Childrens Heart Foundation

History of the Children's Heart Foundation

The story of The Children’s Heart Foundation begins with the joyful life and premature death of Sam Peterson.
Sam (pictured above), the 8-year-old son of Betsy and Steve Peterson died Jan. 3, 1995, of multiple organ failure brought on by a sudden heart-related collapse. Doctors have never understood why Sam was born with complex heart defects or why he collapsed so suddenly. During his short life, Sam proved that modern technology and a love for life could conquer congenital heart defects, if only for awhile. If Sam were born 20 years earlier, he would not have lived a day after his birth. It is only through research that a child like Sam had the chance to survive and make such a lasting impact on those whose lives he touched.
With the support of family and friends, their faith in God and an understanding of the gift given to them through research, Betsy and Steve bravely responded to their loss by creating The Children’s Heart Foundation (CHF). Friends, colleagues and leading medical professionals came forward to form the Board of Directors and The Children’s Heart Foundation was incorporated in Illinois in June 1996.
Through 2013, The Children's Heart Foundation has contributed an astounding $7.3 million toward 62 revolutionary congenital heart defect (CHD) research studies. As the country's leading organization solely committed to CHD research funding, CHF dedicates itself to bringing health, hope and happiness to children and families impacted by a CHD.
If you have any questions, please contact William Foley, Executive Director, at the following address:
The Children's Heart Foundation
PO Box 244
Lincolnshire, IL 60069-0244
Tel 847-634-6474
Toll Free 1-888-248-8140
Fax 847-634-4988
Email: or

Fact Sheets

Incidence, Morbidity & Mortality
  • Congenital heart defects are America’s and every country’s #1 birth defect. Nearly one of every 100 babies is born with a CHD.
  • Congenital heart defects are the #1 cause of birth defect related deaths.
  • Congenital heart defects are the leading cause of all infant deaths in the United States.
  • Each year approximately 40,000 babies are born in the United States with a congenital heart defect. Thousands of them will not reach their first birthday and thousands more die before they reach adulthood.
  • Each year over 1,000,000 babies are born worldwide with a congenital heart defect. 100,000 of them will not live to see their first birthday and thousands more die before they reach adulthood.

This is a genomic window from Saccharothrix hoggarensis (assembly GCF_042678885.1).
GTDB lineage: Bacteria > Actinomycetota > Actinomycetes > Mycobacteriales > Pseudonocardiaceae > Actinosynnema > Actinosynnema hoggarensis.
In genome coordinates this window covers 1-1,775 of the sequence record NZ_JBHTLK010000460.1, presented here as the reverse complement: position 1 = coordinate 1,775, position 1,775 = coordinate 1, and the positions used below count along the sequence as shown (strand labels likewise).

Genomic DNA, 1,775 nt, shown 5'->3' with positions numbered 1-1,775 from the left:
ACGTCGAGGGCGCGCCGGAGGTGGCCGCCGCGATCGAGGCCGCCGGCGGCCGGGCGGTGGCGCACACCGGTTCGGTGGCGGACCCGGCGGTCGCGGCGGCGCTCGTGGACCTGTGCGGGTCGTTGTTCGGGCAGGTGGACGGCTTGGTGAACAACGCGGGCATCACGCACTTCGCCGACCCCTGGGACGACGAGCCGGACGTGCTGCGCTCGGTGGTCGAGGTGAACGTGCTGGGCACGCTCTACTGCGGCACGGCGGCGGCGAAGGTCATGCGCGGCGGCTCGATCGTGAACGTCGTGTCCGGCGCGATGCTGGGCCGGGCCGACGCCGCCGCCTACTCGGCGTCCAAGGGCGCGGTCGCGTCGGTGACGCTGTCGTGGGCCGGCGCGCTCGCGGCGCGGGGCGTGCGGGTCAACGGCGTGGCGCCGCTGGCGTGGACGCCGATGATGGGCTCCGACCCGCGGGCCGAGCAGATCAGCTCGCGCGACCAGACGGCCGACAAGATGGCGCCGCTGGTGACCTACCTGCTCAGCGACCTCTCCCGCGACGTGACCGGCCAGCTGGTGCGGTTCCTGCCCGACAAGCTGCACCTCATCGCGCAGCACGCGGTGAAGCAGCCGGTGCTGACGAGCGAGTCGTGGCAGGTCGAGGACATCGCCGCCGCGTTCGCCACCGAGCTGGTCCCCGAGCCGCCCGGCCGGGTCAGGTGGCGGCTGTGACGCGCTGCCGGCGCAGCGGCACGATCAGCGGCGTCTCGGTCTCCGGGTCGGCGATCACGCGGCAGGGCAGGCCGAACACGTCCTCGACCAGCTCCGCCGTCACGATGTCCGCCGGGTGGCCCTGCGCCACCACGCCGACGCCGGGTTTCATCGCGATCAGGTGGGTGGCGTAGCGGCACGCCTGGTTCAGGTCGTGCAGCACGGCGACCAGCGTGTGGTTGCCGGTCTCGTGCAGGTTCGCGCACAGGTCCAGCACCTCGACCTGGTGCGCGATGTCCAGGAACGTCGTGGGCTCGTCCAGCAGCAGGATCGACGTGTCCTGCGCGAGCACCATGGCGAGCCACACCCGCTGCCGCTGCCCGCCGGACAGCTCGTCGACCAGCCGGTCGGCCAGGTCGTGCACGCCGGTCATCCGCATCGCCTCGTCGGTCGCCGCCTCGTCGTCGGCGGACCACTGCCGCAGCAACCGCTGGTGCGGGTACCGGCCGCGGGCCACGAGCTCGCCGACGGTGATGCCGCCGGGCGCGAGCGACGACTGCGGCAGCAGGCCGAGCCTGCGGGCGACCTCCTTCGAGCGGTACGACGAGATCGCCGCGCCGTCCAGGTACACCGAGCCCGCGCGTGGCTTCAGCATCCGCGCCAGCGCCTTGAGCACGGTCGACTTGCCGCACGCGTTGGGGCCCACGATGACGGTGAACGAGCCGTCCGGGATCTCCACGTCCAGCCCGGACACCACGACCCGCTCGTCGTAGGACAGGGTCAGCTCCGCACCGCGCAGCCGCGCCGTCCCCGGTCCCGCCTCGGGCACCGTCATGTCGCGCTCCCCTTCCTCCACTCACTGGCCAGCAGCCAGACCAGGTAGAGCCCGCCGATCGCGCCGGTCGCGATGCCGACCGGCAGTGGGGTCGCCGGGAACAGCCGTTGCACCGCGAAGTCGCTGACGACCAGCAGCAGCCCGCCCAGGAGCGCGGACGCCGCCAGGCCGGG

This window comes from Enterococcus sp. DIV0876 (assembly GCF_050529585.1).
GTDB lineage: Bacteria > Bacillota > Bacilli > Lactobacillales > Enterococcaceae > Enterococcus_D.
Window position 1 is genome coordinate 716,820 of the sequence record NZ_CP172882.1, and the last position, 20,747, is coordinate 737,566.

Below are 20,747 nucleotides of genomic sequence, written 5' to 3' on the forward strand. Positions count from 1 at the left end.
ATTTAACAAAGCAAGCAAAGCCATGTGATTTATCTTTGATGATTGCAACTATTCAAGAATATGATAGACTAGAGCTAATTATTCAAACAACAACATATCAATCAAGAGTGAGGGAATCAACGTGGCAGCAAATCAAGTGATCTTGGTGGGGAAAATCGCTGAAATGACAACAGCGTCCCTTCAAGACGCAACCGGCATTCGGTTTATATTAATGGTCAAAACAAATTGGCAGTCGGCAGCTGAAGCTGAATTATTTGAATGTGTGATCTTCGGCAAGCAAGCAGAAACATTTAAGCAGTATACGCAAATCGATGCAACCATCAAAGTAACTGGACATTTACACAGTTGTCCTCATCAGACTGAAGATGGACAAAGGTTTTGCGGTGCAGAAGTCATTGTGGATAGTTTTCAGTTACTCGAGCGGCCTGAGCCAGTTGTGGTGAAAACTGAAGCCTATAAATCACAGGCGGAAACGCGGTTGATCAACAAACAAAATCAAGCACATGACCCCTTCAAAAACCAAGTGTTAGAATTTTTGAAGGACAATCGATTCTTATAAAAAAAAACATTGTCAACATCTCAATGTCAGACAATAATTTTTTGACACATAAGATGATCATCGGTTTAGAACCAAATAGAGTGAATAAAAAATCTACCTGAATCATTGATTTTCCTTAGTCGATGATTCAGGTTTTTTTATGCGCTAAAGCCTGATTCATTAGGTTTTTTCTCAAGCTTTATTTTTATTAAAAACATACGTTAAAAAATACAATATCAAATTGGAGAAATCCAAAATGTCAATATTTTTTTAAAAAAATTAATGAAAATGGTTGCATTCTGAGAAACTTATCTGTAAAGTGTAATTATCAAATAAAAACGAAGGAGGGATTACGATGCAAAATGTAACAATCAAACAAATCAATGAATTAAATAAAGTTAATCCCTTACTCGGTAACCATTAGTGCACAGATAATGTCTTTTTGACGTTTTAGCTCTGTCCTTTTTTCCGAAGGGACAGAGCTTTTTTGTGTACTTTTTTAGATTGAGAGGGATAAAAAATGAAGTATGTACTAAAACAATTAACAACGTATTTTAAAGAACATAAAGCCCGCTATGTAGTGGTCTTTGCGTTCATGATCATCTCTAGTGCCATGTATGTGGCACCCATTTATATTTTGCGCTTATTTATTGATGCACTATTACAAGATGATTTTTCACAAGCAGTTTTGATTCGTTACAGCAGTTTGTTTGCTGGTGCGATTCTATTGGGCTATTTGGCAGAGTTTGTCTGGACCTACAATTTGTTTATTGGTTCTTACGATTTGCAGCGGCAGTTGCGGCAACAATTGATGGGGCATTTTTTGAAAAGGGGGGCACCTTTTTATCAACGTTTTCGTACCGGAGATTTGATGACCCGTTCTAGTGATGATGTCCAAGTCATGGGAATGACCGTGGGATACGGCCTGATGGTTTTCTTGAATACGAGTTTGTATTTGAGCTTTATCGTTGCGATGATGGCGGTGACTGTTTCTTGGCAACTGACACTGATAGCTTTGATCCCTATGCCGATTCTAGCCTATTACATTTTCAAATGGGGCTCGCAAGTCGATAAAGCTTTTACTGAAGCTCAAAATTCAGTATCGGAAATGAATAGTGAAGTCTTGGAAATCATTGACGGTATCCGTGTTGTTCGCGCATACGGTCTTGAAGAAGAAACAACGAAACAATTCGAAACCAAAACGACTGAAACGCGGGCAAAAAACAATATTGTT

• The Children’s Heart Foundation is the only organization that was created to exclusively fund congenital heart defect research.
  • The Children’s Heart Foundation has funded over $7.3 million to 62 basic science, translational and clinical CHD research projects at leading research centers across the US and Canada.
  • CHF has published and distributed 35,000 English and 3,000 Spanish copies of It’s My Heart, a patient and parent resource book.
  • CHF has established thirteen Chapters and has volunteers in many US states.
Lifelong Disease
  • Almost half all children and adults with complex congenital heart disease have neurological and developmental disabilities.
  • There are an estimated 2,000,000 CHD survivors in the United States.
  • For the first time, more than 50% of the CHD survivors are adults.
  • 10% of all CHD cases evaluated in an Adult CHD clinic are first diagnosed in adulthood.
Economic Factors
  • 91,000 life years are lost each year in this country due to congenital heart defects.
  • The cost for inpatient surgery to repair congenital heart defects exceeds $2.2 billion a year.
  • More than 50% of all children born with congenital heart defect will require at least one invasive surgery in their lifetime.
  • There are more than 40 different types of congenital heart defects. Little is known about the cause of most of them. There is no known prevention or cure for any of them.
  • In the United States, twice as many children die from congenital heart defects each year than from all forms of childhood cancer combined, yet funding for pediatric cancer research is five times higher than funding for CHD.
Research Allocations & Impact
  • Congenital heart defects are common and deadly, yet CHD research is grossly under-funded relative to the prevalence of the disease.
  • Of every dollar the government spends on medical funding only a fraction of a penny is directed toward congenital heart defect research.
  • The NHLBI has stated that Congenital Heart Defects are a serious and underappreciated global health problem.
  • In the last decade death rates for congenital heart defects have declined by almost 30% due to advances made through research.